A public talk by Ms Rukmini Iyer (Director, Exult! Solutions) on the Applications of NLP Part 8: Collapsing Anchor.
Collapsing anchor us a simple NLP technique that can be used on self or with a client in order to overcome negative emotions/feelings. The great thing about this technique is that it not only gets rid of the negative state, but also replaces it with a resourceful state, that puts us in a positive frame.
Reframing is one of the most useful NLP techniques. It is based on the premise that the impact of a belief or memory is anchored to the manner in which it is ‘framed’ in us. The reframing technique is a step of processes used to remove old frames. This process can help us release old unpleasant memories, heal ailments, change habits, etc.
April is goal setting time for most Indian corporations. As professionals mull over what targets to commit to for the next one year, and perhaps even ponder over their investment and personal finance commitments, it is important to align with the environment first.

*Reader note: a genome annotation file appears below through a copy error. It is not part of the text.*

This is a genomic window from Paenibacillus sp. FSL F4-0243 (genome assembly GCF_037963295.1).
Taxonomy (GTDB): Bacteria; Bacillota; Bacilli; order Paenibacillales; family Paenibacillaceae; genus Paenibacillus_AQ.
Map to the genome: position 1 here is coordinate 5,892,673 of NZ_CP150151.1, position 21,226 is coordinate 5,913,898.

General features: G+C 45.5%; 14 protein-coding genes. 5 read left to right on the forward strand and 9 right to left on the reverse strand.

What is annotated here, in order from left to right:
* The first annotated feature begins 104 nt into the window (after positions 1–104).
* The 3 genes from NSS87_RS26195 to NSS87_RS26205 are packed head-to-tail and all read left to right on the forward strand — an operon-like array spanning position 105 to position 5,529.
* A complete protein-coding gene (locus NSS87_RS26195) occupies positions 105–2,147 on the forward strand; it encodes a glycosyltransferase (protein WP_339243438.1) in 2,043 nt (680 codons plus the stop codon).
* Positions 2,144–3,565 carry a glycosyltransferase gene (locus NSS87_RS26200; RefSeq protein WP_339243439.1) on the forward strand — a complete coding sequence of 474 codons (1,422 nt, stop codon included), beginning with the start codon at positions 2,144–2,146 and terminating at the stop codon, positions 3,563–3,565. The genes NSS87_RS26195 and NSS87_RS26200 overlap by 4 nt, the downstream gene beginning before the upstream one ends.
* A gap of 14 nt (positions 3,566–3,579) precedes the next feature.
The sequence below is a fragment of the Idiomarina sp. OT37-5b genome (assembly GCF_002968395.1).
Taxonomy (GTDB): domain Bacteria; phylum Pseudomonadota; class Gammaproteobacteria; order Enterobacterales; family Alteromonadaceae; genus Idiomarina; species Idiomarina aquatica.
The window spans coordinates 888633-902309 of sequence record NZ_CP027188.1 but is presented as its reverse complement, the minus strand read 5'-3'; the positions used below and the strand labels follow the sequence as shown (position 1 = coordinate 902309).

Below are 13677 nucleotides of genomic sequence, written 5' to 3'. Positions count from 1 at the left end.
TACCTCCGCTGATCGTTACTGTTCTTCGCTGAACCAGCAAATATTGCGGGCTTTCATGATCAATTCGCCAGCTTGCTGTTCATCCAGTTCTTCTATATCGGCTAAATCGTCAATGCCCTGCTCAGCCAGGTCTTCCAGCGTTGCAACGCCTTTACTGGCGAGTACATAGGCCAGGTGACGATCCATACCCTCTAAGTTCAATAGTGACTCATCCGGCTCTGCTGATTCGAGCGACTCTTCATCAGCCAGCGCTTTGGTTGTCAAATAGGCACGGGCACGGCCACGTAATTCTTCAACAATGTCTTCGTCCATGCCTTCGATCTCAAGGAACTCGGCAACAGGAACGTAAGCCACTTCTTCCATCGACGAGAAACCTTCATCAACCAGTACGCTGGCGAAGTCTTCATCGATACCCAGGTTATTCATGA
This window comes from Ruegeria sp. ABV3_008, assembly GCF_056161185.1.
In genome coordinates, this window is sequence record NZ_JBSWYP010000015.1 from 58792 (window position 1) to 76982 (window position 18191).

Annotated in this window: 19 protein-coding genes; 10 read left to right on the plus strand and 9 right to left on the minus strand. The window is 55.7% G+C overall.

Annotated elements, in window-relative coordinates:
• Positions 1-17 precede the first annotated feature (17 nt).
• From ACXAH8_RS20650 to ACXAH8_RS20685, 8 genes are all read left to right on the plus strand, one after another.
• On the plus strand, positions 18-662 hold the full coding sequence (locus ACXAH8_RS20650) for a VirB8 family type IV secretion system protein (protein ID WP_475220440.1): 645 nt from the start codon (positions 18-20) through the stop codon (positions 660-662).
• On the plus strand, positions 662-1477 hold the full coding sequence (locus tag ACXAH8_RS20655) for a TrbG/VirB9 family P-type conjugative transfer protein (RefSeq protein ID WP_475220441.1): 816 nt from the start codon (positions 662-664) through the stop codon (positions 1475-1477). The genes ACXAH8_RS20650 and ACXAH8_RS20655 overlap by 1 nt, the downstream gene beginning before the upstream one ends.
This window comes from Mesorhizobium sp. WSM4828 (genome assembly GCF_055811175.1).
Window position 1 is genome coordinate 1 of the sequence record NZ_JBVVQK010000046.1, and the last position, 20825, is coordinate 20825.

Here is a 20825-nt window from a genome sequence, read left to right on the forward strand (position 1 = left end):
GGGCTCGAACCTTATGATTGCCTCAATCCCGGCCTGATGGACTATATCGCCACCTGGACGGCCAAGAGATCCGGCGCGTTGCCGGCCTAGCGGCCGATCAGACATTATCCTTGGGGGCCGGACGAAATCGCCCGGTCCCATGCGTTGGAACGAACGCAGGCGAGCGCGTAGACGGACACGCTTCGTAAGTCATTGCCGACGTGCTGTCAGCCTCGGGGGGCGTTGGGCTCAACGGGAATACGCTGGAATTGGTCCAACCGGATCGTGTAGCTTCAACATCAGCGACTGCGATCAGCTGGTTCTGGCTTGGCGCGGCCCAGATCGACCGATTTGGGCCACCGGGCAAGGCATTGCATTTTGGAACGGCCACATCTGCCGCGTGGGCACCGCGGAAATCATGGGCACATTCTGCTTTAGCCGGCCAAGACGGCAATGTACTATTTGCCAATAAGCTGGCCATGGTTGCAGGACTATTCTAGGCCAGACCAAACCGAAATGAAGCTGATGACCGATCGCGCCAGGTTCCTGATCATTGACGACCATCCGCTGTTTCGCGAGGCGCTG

While the business environment always tends to be dynamic, in the last few years, it has become increasingly VUCA. While ‘VUCA World’ has been a trendy acronym for a while now, here’s a quick reference for those who have not come across the term yet:
Given these times, goal setting can no longer follow the traditional annual process. Reviews and recalibrations will be far more frequent. Let us address goal setting in the VUCA World from two perspectives – that of you, the individual and that of your organization.